Government must help first-time buyers, expert says.
More needs to be done by the government in terms of assisting prospective first-time holders of home loans such as .That is the opinion of Katy John, press officer at online resource Priced Out, who f…
More needs to be done by the government in terms of assisting prospective first-time holders of home loans such as .
That is the opinion of Katy John, press officer at online resource Priced Out, who feels the administration could be more proactive in its efforts of helping people obtain mortgage products when they are trying to get their feet on the property ladder.
Ms John called on the Conservative-Liberal Democrat alliance to “focus on the longer-term objectives of building more houses” while also “continuing with its planning reforms to free up more land to build on”.
However, she added that mistakes made in the last property pricing boom prior to the global economic downturn must be avoided.
These comments came after the publication of new research by the Council of Mortgage Lenders earlier this week (September 12th), which showed that that the number of home loans approved to first-time buyers decreased by two per cent in July.
In related news, an expert has identified the need for new pioneering schemes to assist people in their quest to secure a home loan such as a tracker mortgage for the first time.
According to Helen Adams, managing director at online resource First Rung Now, individuals striving to get their feet on the mortgage ladder in the wake of the recession need to be offered more help from banks and building societies.
Ms Adams noted that while some financiers are understandably “reluctant” to provide capital to first-time buyers following the economic slump due to their decreased profit margins, fresh owners are needed to stimulate the housing market as a whole.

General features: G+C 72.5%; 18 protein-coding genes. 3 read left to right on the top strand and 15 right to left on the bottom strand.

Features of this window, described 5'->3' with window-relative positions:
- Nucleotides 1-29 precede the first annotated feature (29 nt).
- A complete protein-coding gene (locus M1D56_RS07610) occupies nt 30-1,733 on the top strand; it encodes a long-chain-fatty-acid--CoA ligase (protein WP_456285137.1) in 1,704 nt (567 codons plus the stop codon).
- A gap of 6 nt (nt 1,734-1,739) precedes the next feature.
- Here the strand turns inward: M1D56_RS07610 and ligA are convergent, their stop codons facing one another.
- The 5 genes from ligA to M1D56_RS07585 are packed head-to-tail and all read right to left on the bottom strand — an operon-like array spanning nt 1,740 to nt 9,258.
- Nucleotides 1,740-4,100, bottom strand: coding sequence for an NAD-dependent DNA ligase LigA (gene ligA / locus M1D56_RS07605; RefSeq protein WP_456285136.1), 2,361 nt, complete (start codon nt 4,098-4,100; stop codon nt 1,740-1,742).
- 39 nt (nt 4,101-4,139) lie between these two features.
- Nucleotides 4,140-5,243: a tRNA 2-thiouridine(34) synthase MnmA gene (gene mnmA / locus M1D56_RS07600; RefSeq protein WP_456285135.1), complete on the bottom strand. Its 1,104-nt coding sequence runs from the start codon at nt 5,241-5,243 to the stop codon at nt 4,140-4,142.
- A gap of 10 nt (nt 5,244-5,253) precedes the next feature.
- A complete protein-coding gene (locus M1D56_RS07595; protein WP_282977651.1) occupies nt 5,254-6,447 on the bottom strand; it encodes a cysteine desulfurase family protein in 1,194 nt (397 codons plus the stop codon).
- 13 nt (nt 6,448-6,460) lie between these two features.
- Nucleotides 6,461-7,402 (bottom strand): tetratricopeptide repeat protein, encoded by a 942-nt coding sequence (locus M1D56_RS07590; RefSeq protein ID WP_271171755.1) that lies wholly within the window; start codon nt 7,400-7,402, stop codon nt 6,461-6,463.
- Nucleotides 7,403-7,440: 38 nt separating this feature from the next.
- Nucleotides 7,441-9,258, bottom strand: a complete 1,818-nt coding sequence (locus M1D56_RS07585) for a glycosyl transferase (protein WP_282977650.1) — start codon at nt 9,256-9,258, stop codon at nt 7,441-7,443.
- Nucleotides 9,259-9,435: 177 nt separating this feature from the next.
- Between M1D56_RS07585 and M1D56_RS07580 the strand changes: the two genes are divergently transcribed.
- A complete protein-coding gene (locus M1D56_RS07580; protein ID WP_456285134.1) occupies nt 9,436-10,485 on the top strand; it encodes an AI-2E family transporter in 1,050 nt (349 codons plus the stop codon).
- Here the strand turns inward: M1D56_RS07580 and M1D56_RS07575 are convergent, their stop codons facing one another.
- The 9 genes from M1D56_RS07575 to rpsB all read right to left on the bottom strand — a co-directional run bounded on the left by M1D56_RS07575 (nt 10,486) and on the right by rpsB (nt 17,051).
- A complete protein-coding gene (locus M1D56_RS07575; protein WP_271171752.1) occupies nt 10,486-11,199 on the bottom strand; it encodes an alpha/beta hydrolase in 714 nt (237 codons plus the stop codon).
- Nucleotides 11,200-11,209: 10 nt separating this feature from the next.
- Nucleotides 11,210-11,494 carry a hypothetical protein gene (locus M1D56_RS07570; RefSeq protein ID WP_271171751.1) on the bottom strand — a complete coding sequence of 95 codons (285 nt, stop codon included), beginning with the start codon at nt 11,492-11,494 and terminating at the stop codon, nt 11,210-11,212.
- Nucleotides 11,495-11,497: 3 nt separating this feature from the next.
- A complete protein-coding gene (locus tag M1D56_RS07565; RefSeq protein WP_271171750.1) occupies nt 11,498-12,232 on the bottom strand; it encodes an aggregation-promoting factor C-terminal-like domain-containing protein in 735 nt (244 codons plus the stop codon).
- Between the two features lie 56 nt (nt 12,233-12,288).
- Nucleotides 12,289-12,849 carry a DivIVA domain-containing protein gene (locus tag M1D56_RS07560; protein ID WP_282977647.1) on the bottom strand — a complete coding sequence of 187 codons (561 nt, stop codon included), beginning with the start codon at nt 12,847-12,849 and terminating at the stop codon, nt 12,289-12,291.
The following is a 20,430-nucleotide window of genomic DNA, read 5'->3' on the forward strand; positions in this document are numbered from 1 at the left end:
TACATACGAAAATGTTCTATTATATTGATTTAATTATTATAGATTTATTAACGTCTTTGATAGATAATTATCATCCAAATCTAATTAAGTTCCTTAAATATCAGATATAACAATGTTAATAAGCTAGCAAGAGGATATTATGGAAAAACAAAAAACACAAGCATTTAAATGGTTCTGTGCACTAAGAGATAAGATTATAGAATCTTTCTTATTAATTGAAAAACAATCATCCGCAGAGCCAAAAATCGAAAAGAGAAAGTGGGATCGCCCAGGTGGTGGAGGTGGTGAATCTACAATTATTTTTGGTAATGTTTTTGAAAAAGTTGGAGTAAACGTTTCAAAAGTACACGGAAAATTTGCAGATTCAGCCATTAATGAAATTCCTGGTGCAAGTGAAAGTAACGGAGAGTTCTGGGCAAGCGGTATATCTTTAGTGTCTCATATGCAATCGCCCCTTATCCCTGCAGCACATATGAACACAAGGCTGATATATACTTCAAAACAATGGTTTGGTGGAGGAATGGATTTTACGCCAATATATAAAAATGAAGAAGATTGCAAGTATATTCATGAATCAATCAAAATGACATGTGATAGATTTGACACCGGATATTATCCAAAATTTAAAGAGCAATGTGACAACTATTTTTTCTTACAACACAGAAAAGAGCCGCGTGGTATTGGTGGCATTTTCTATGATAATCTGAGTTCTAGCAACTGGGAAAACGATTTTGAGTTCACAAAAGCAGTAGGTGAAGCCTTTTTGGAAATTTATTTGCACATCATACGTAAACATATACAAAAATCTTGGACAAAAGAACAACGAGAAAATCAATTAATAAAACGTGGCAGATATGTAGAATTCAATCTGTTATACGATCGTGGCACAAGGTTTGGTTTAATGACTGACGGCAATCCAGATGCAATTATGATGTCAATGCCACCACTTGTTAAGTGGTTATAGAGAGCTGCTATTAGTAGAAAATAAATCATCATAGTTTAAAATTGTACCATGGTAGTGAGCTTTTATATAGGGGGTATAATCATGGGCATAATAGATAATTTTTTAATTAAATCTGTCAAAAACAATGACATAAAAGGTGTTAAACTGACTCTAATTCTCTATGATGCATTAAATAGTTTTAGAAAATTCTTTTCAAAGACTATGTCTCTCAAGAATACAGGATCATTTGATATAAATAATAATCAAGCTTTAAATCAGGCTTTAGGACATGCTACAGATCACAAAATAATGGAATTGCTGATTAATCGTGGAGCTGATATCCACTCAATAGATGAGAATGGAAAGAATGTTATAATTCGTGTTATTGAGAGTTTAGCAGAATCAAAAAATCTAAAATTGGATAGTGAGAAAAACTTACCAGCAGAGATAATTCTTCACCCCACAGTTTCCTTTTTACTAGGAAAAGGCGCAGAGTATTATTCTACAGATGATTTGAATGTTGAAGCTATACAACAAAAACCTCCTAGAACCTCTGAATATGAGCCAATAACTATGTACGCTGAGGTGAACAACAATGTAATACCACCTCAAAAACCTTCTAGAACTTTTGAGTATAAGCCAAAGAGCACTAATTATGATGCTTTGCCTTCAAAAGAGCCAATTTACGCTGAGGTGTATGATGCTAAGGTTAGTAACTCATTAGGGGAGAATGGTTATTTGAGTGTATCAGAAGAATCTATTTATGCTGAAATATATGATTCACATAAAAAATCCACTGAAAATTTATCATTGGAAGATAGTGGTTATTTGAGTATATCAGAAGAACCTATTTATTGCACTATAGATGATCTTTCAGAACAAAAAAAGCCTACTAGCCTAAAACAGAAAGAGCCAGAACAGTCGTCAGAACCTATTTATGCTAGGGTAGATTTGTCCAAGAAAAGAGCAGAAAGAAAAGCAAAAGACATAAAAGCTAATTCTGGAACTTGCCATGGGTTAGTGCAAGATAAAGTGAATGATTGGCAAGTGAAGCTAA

“Although property prices may stagnate or come down a little bit, prices are still very high and we do need some innovation in this sector,” she added.
This comes after research by Halifax showed that the proportion of disposable earnings devoted to mortgage payments fell to its lowest level in 12 years during the second quarter of 2011.
Meanwhile, a lack of fluidity in the mortgage market is forcing prospective borrowers into an expensive rental market, an expert in the industry has said.
Katy John, press officer at online resource Priced Out, feels that such people are currently stuck between a rock and a hard place, as neither signing up for products such as tracker mortgages or leasing a house are cost-effective options.
Research published recently (August 29th) by Halifax revealed it is now £110 a month cheaper for a first-time buyer to purchase a home than rent.
This represents a significant shift in comparison to previous years as, for example, it was £212 per month more expensive to buy than rent in 2008.
And Ms John went on to explain that while the private rented market remains both the least affordable and secure housing sector, first-time buyers are also struggling as a result of the “shortage in supply, high house prices and the requirement to save up a large deposit”.